Comer, PJ, RL Pressey, ML Hunter, Jr, C Schloss, S Buttrick, NE Heller, J Tirpak, DP Faith, M Cross, and M Shaffer (2015). Incorporating geodiversity into conservation decisions. Conservation Biology 29: 692-701
Chornesky, EA, DD Ackerly, P Beier, FW Davis, LE Flint, JJ Lawler, PB Moyle, MA Mortiz, M Scoonover, P Alvarez, K Byrd, NE Heller, ER Micheli, and SB Weiss (2015). Adapting California’s Ecosystems to a Changing Climate. Bioscience 65: 247-262
Heller, NE and RJ Hobbs (2014) Development of a natural practice to adapt conservation goals to global change. Conservation Biology 28: 696 – 704
Martin L, JE Quinn, EC Ellis, MR Shaw, MA Dorning, LM Hallett, NE Heller, RJ Hobbs, CE Kraft, E Law, NL Michel, M Perring, PD Shirey, and R Wiederholt (2014). Conservation Opportunities Across the World’s Anthromes. Diversity and Distributions 20: 745 - 755
Safford, H, G Hayward, NE Heller and J Wiens (2012) Historical Ecology, Climate Change, and Resource Management: Can the past still inform the future?, in Historical Environmental Variation in Conservation and Natural Resource Management, Wiley-Blackwell
Shackelford, N, RJ Hobbs, NE Heller, L Hallett and T Seastedt (2013). Finding a middle-ground: the native/non-native debate, Biological Conservation 158: 55–62
Gordon, DM and NE Heller (2013) The invasive Argentine ant Linepithema humile (Hymenoptera: Formicidae) in Northern California reserves: from foraging behavior to local spread. Myrmecological News 19: 103 – 110.
Fitzgerald, K, NE Heller, and DM Gordon (2012) Modeling the spread of the Argentine ant into natural areas: Habitat suitability and spread from neighboring sites. Ecological Modelling 247: 262 – 272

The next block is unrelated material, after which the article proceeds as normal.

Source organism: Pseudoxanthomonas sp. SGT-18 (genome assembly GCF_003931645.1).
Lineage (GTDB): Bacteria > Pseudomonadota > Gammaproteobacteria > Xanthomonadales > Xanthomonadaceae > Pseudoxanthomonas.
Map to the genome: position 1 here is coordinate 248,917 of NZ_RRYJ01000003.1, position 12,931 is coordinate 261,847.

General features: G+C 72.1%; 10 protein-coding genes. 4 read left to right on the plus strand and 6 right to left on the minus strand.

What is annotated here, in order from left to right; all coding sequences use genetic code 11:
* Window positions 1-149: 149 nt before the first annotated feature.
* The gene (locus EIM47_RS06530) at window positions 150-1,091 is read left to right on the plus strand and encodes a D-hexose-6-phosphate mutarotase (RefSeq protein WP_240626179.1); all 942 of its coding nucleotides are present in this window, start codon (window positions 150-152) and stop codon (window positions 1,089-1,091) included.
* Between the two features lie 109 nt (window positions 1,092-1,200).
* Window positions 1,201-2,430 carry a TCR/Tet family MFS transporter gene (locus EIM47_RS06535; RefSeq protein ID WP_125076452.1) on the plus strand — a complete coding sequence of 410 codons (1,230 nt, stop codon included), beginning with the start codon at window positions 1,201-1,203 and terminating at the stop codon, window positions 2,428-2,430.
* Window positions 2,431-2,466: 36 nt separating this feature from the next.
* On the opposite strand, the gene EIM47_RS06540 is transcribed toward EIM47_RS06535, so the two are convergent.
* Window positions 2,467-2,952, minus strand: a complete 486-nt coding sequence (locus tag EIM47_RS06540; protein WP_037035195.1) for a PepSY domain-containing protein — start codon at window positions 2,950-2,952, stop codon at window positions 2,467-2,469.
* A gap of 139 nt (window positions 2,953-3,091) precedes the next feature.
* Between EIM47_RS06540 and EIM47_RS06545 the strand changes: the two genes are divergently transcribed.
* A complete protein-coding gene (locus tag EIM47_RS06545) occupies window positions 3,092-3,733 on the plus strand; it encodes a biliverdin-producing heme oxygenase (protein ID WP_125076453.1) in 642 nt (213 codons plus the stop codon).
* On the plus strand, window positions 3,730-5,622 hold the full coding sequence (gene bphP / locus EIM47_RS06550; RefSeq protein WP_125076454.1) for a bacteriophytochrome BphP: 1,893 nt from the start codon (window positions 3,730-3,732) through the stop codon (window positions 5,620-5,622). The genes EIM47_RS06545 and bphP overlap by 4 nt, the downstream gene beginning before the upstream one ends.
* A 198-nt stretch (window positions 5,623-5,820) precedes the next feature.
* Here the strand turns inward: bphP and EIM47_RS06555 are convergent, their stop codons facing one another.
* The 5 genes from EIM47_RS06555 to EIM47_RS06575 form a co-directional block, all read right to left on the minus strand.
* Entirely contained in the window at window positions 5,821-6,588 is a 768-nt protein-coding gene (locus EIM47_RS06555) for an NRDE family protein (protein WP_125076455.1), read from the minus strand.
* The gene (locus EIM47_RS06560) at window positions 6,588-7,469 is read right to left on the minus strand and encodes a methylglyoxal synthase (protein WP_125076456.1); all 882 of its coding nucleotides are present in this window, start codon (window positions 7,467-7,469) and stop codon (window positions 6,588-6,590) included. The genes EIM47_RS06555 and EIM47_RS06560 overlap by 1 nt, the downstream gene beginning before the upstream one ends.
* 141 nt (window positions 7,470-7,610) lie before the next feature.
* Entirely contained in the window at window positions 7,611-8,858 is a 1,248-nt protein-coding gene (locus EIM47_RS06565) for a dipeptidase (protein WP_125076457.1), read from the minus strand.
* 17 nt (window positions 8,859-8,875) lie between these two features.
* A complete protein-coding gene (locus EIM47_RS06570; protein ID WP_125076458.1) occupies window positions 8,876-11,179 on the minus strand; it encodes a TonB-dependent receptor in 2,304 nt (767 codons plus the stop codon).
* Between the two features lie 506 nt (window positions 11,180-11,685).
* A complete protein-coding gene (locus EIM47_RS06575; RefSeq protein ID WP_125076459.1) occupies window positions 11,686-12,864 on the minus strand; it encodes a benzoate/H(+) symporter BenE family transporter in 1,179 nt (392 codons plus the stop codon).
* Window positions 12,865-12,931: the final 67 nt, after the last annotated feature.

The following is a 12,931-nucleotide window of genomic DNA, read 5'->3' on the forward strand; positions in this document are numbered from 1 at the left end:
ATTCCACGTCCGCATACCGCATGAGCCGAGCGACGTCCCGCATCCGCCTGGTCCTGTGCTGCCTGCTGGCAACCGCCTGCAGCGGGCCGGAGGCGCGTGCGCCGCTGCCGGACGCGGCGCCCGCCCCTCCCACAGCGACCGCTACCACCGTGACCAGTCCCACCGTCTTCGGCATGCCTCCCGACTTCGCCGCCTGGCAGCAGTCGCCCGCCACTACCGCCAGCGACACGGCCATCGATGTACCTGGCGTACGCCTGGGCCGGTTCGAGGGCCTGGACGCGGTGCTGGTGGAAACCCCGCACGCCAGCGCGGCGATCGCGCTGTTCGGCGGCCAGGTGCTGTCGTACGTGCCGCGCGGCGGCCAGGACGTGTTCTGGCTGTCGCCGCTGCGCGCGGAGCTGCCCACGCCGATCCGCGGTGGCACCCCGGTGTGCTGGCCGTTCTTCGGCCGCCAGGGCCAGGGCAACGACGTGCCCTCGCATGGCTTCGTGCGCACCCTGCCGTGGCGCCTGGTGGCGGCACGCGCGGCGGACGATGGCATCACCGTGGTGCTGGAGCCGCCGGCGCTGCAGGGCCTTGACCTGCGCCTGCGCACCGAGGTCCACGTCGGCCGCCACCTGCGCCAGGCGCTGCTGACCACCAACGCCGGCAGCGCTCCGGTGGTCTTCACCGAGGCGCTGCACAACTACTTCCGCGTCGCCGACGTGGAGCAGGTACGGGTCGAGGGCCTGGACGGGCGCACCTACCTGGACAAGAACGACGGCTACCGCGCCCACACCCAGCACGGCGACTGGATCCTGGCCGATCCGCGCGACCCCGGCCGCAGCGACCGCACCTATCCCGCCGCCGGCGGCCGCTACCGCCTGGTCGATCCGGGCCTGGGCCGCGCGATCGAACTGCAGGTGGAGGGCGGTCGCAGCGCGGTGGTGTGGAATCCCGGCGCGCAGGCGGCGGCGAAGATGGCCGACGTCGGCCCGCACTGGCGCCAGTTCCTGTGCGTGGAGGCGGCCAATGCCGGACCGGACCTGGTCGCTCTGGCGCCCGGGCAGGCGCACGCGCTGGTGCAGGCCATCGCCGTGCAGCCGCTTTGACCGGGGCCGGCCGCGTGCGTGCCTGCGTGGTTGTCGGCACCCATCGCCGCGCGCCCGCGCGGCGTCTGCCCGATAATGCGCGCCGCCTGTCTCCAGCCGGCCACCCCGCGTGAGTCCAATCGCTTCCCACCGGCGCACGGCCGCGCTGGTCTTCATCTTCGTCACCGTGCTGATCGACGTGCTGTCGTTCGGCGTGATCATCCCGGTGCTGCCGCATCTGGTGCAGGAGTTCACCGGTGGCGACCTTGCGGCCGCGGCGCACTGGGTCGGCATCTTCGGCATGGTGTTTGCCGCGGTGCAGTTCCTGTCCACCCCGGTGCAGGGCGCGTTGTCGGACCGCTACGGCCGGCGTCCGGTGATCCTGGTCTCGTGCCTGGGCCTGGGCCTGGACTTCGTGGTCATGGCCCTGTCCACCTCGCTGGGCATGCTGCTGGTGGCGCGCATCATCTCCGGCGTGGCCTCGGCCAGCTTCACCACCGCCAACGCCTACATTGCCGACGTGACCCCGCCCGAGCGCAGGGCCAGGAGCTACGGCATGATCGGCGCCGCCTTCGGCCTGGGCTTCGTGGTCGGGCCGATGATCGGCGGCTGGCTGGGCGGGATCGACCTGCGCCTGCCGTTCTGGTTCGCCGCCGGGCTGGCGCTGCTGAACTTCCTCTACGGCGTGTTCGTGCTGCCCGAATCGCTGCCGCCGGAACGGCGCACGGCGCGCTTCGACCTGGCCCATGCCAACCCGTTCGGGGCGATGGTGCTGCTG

Gordon, DM and NE Heller. (2012) Seeing the forest and the trees: a commentary on supercolonies. Behavioral Ecology and Sociobiology 23 (5): 934-934
Mastrandrea, MD, NE Heller, TL Root, and SH Schneider (2010) Bridging the gap: Linking climate-impacts research with adaptation planning and management, Climatic Change 100:87–101
Heller, NE and ES Zavaleta (2009) Biodiversity management in the face of climate change: a review of 22 years of recommendations. Biological Conservation 142: 14 – 32
Zavaleta ES and NE Heller (2009) Responses of Communities and Ecosystems to Global Changes, in The Princeton Guide to Ecology. Eds Simon Levin et al., Princeton University Press.
Heller, NE, JW Shors, NJ Sanders, and DM Gordon (2008) Rainfall facilitates the spread, and time alters the impact, of the Invasive Argentine Ant. Oecologia 155: 385 – 395
Heller, NE, KK Ingram, and DM Gordon (2008) Nest connectivity and colony structure in unicolonial Argentine Ants. Insectes Sociaux 55, 397 – 403.
Chan, KAM, RM Pringle, J Ranganathan, C Boggs, I Chan, P Ehrlich, NE Heller, D MacMynowski, K Al-Khafaji (2007). When Agendas Collide: Human welfare and conservation goals. Conservation Biology 21:59 - 68
Heller, NE and DM Gordon (2006). Seasonal spatial dynamics and causes of nest movement in colonies of the invasive Argentine Ant (Linepithema humile). Ecological Entomology 31: 499 – 510
Heller, NE, NJ Sanders NJ, and DM Gordon (2006). Linking spatial and temporal scales in a study
of an Argentine Ant invasion. Biological Invasions 8: 501- 507.
Heller, NE (2004). Colony structure in introduced and native populations of the invasive
Argentine Ant, Linepithema humile. Insectes Sociaux 51: 378 – 386.
Sanders, NJ, NJ Gotelli, NE Heller, and DM Gordon (2003) Community disassembly by an invasive ant species. Proceedings of the National Academy of Sciences 100: 2474 – 2477.
Reviews, White Papers
Santa Clara Valley Open Space Authority and Conservation Biology Institute. 2017. Coyote Valley Landscape Linkage: A Vision for a Resilient, Multi-benefit Landscape. Santa Clara Valley Open Space Authority, San José, CA. 74p
Heller NE (2009) Pitfalls and Promises of Species Distribution Modeling for Predicting Future Invasions. California Invasive Plant Council Symposium Proceedings, Vol 13, 2009
Heller NE (2009) Book Review: Invasive Species Management: A handbook of principles and techniques. Myrmecological News 13
Bloomfield J., S. Hamburg, N. Heller, A. May, J. Obra, S. Showell (1997) Seasons of Change: Global Warming and New England’s White Mountains. Environmental Defense Fund.
Re-Imagining the Environment, Wegner Art Gallery, Duke University (2014)